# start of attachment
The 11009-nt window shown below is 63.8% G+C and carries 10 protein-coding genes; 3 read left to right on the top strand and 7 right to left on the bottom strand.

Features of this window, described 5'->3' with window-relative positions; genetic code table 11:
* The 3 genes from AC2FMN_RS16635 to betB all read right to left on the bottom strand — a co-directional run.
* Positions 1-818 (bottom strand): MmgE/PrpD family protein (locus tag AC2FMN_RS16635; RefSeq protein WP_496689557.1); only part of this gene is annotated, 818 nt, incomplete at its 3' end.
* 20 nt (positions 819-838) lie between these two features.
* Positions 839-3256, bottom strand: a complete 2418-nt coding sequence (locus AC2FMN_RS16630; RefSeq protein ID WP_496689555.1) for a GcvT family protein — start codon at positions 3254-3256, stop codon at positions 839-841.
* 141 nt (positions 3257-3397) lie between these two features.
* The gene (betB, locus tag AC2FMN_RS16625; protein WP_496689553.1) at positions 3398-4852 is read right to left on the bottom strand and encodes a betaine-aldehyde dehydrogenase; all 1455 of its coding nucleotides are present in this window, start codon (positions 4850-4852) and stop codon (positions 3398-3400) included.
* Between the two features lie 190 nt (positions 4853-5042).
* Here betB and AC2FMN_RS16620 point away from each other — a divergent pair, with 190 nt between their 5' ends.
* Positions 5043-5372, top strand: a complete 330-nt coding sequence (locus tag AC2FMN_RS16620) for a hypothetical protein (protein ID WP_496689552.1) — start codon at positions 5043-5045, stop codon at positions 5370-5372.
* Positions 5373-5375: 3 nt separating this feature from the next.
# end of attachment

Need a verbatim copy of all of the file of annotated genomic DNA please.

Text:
The 11009-nt window shown below is 63.8% G+C and carries 10 protein-coding genes; 3 read left to right on the top strand and 7 right to left on the bottom strand.

Features of this window, described 5'->3' with window-relative positions; genetic code table 11:
* The 3 genes from AC2FMN_RS16635 to betB all read right to left on the bottom strand — a co-directional run.
* Positions 1-818 (bottom strand): MmgE/PrpD family protein (locus tag AC2FMN_RS16635; RefSeq protein WP_496689557.1); only part of this gene is annotated, 818 nt, incomplete at its 3' end.
* 20 nt (positions 819-838) lie between these two features.
* Positions 839-3256, bottom strand: a complete 2418-nt coding sequence (locus AC2FMN_RS16630; RefSeq protein ID WP_496689555.1) for a GcvT family protein — start codon at positions 3254-3256, stop codon at positions 839-841.
* 141 nt (positions 3257-3397) lie between these two features.
* The gene (betB, locus tag AC2FMN_RS16625; protein WP_496689553.1) at positions 3398-4852 is read right to left on the bottom strand and encodes a betaine-aldehyde dehydrogenase; all 1455 of its coding nucleotides are present in this window, start codon (positions 4850-4852) and stop codon (positions 3398-3400) included.
* Between the two features lie 190 nt (positions 4853-5042).
* Here betB and AC2FMN_RS16620 point away from each other — a divergent pair, with 190 nt between their 5' ends.
* Positions 5043-5372, top strand: a complete 330-nt coding sequence (locus tag AC2FMN_RS16620) for a hypothetical protein (protein ID WP_496689552.1) — start codon at positions 5043-5045, stop codon at positions 5370-5372.
* Positions 5373-5375: 3 nt separating this feature from the next.